I've become very suspicious of any fan of The Beginning of Infinity (BoI), who says it's great, but who has not read The Fabric of Reality (FoR). I've seen a repeated pattern where people who haven't read FoR are shallow fans of BoI who don't know much about Critical Rationalism (CR). Overall, BoI is more popular than FoR, but is attracting worse fans than FoR did. Anyone who has read both and likes BoI way more is also highly suspicious and likely didn't understand much from either book. I don't think "BoI is way better than FoR" is a reasonable opinion. Anyone who goes around recommending BoI, but who recommends FoR much less or not at all, is probably a bad thinker.
Also, Deutsch's books should be read visually (which makes it a lot easier to catch more details, take your time and only advance to the next paragraph when you're ready, reread things, etc.). Be very suspicious of the understanding of anyone who's read them only as audio books. (Deutsch is irresponsibly selling audio books with no warning that understanding his ideas from an audio book is unrealistic. It's an unsuitable format for a first reading of his difficult, wordy books that contain many long, convoluted sentences. Audio books are fine for a casual second reading to review the book a bit while knowing you're missing a lot. They're also fine for a blind person who is very experienced with audio books, listens at a much slower speed than they usually listen to books at, and regularly rewinds to hear parts again. But a sighted person who starts with the audio book is almost certainly fooling themselves rather than actually understanding much.)
BoI is doing a much better job than FoR of attracting social climbers who talk about the book as a way of bragging. BoI is more popular, and it's a bit easier than FoR to read in a shallow way and think you liked it without learning much. BoI also has more things that can be used as slogans or sound bites.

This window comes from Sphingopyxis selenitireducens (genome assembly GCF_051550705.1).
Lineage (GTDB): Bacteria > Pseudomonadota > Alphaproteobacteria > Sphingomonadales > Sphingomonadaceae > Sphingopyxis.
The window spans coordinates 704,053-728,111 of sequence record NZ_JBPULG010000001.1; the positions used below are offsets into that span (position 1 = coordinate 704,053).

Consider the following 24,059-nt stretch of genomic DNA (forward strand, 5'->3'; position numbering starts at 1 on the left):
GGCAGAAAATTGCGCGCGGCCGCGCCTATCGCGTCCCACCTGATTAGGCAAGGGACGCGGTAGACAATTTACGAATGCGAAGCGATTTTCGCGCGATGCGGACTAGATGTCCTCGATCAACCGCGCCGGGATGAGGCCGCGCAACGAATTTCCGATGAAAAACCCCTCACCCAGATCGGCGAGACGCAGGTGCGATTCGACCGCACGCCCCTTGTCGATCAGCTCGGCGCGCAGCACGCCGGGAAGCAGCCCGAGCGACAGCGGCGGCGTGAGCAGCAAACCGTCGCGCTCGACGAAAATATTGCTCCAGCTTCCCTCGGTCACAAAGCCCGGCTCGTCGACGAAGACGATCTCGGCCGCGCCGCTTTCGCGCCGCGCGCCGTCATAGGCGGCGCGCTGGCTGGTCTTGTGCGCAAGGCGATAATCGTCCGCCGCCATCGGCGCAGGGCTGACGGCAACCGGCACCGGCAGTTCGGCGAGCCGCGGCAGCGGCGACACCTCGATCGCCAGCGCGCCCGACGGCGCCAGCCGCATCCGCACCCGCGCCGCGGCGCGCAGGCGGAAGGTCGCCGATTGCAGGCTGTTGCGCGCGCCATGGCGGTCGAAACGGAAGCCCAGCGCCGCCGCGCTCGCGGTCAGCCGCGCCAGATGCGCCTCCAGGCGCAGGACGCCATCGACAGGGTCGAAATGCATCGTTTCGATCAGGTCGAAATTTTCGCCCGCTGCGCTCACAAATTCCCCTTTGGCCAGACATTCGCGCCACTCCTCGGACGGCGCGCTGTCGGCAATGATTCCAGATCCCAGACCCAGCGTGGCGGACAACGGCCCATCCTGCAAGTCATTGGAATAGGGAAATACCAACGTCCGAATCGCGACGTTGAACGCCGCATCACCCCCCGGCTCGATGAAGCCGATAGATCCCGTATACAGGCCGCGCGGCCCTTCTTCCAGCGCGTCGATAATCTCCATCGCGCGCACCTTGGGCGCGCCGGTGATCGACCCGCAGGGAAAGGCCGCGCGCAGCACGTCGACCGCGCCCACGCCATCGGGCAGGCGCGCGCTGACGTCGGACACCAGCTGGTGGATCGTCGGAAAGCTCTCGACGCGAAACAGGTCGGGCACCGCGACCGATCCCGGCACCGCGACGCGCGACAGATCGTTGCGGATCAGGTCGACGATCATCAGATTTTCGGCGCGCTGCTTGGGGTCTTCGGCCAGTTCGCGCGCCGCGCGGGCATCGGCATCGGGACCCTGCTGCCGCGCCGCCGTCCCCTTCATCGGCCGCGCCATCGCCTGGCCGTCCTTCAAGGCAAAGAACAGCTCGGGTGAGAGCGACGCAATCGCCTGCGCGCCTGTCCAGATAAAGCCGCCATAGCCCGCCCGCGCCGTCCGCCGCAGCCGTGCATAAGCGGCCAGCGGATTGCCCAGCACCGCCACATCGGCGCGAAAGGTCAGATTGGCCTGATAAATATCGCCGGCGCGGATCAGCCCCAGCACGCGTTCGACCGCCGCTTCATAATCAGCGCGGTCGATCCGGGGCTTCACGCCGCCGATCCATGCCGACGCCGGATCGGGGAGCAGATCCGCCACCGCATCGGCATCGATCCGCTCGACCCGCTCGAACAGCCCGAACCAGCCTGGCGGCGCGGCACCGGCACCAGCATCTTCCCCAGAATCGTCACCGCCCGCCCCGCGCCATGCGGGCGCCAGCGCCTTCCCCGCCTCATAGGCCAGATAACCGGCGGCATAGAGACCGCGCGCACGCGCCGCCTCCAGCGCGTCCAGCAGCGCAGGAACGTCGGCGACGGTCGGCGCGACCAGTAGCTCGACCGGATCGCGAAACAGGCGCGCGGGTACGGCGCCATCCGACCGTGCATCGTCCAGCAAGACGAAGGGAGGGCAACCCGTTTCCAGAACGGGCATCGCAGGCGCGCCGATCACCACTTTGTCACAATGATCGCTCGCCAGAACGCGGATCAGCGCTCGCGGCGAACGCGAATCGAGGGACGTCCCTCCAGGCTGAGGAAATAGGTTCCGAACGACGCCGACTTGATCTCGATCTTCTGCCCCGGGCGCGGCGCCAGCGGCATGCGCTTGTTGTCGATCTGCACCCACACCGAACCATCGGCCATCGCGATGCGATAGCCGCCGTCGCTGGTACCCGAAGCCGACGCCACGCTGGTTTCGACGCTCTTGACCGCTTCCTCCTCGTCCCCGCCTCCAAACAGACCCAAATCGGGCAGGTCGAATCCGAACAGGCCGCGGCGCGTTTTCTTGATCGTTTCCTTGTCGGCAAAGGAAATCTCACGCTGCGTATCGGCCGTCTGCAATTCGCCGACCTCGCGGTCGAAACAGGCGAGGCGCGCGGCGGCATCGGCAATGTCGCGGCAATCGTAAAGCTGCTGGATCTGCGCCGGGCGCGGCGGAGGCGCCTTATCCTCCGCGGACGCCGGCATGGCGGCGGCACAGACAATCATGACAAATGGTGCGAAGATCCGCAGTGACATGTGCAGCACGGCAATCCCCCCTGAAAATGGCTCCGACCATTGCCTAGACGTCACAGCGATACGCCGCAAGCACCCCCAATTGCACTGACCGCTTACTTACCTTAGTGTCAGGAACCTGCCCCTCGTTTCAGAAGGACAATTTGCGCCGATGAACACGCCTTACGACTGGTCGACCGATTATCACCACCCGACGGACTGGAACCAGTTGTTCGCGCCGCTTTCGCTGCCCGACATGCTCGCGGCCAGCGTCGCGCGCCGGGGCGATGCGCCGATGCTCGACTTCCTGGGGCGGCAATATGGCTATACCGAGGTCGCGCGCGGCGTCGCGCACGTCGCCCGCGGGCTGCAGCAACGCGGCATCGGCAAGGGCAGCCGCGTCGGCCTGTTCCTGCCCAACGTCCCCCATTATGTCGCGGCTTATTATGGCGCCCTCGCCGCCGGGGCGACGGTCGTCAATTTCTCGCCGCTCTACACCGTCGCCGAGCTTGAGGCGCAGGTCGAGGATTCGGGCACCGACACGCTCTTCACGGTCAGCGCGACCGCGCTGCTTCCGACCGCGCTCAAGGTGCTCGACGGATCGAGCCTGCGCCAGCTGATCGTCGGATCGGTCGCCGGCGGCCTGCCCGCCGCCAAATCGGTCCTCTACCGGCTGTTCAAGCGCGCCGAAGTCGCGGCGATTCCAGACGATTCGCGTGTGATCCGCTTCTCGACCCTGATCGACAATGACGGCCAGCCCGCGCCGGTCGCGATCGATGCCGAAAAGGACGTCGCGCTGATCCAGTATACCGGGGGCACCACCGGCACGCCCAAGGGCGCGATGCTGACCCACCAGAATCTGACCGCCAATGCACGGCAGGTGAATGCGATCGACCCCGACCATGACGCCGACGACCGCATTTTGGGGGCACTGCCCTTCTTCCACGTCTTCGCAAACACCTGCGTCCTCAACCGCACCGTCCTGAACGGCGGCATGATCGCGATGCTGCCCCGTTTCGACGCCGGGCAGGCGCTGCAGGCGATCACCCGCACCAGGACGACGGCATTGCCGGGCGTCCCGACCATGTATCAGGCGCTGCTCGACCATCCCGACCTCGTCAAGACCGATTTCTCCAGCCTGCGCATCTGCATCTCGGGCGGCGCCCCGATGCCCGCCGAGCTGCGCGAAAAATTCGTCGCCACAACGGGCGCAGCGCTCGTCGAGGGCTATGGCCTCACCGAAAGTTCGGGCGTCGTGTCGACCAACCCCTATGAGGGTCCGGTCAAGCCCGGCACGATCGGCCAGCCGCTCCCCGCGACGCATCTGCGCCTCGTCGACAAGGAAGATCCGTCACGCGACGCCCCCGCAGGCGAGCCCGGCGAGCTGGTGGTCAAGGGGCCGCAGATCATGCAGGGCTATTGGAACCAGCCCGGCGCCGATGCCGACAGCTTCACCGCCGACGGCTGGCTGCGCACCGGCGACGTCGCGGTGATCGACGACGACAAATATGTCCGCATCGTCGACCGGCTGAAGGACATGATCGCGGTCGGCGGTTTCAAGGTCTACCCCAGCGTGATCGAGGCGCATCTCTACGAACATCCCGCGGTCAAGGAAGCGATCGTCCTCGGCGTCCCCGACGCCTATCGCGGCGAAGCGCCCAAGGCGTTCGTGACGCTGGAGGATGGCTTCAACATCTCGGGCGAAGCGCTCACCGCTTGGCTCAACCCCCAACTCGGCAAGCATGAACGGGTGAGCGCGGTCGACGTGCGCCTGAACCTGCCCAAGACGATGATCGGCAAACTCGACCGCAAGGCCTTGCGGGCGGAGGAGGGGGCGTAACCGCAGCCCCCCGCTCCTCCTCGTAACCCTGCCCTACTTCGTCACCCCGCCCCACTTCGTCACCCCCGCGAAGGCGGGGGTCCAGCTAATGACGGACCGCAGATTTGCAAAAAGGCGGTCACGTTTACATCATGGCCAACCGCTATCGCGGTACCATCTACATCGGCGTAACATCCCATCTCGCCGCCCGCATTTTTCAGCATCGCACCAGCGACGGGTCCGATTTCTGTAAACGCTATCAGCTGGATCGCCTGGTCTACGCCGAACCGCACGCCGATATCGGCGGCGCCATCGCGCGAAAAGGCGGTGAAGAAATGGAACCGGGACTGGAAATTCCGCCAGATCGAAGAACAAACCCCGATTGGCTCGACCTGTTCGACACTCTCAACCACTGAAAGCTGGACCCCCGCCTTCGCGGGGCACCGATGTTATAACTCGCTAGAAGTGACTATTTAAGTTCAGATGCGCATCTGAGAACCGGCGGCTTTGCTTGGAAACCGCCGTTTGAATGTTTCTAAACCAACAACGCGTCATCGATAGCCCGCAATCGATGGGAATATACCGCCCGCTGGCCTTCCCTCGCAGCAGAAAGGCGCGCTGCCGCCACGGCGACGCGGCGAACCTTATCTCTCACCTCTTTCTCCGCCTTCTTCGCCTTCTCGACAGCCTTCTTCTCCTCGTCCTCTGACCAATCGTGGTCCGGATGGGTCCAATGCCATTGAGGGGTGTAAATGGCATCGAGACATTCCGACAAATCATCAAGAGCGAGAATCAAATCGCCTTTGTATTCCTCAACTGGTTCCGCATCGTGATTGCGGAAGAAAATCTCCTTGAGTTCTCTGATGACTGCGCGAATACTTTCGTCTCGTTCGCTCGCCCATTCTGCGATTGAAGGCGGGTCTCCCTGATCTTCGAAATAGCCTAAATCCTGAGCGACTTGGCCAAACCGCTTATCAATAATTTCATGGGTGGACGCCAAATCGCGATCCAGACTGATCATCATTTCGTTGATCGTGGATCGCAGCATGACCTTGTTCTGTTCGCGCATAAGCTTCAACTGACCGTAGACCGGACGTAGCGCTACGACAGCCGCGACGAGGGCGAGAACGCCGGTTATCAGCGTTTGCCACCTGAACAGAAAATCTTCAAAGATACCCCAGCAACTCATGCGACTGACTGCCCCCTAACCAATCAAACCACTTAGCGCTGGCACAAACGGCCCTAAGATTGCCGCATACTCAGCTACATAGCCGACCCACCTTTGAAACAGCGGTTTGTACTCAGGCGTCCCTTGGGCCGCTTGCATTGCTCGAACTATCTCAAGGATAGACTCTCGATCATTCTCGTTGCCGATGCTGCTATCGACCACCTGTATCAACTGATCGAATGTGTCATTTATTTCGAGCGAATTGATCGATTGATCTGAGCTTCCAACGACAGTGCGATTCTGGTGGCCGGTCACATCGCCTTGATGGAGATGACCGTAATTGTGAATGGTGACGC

If you haven't read either book, FoR should be read before BoI. I strongly recommend reading them in the order they were written. FoR does a better job of introducing and explaining CR ideas for new readers. FoR also does a much better job at introducing the many worlds interpretation of quantum physics. Deutsch put his most important things to say in his first book and didn't repeat them all in his second book (which would be fine, except that he doesn't tell anyone to read the books in order).
FoR is a deeper book with more technical details. It goes into more depth on some specific topics rather than focusing as much as BoI on being of general interest. It is a popular science book meant for the general reader, but some sections are less useful for most readers. In particular, the two chapters (11 and 12) about the physics of time can be skipped. The last chapter (14), about the end of the universe, is also skippable, especially the omega point discussion.
FoR talks about four strands, CR, evolution, quantum physics and computation. The key chapters in FoR to learn about CR and evolution are 1, 3-4 and 7-8. The CR and evolution strands are the more useful and easier to understand for almost everyone.
But if you're trying to learn about philosophy, I don't recommend starting with Deutsch's books. I used to recommend them more, but most people find them too difficult to learn anything substantial from, especially as a starting place. Most people who like them, and think they're learning something, didn't actually understand much.
Some good places to start learning are my Critical Fallibilism website and Eli Goldratt's books (especially The Goal, It's Not Luck, and The Choice). After that, you'd have a better chance to actually learn from FoR, though I'd recommend first reading chapters 1 and 2 of Philosophy: Who Needs It by Ayn Rand and reading Understanding Objectivism by Leonard Peikoff (which talks about how to learn a philosophy).
Also, if you don't already read books regularly, you may be more successful by first getting into reading and then trying to read FoR later when reading a book is already a common, easy and enjoyable activity for you. Many people should start by trying to form a habit of reading regularly, and enjoying it, using fun books like novels. I like Robert Heinlein best for sci-fi (start with his juveniles) and Brandon Sanderson for fantasy. My reading recommendations in the previous paragraph are much easier to read than Deutsch's books, and might actually work for newer readers, though they're significantly harder reading than Harry Potter. Also, you may want to start getting into reading more with audio books or text to speech, and that's fine and works well for many people, but at some point you should transition to also getting comfortable with visual reading, which you'll need for reading authors like Deutsch or Popper.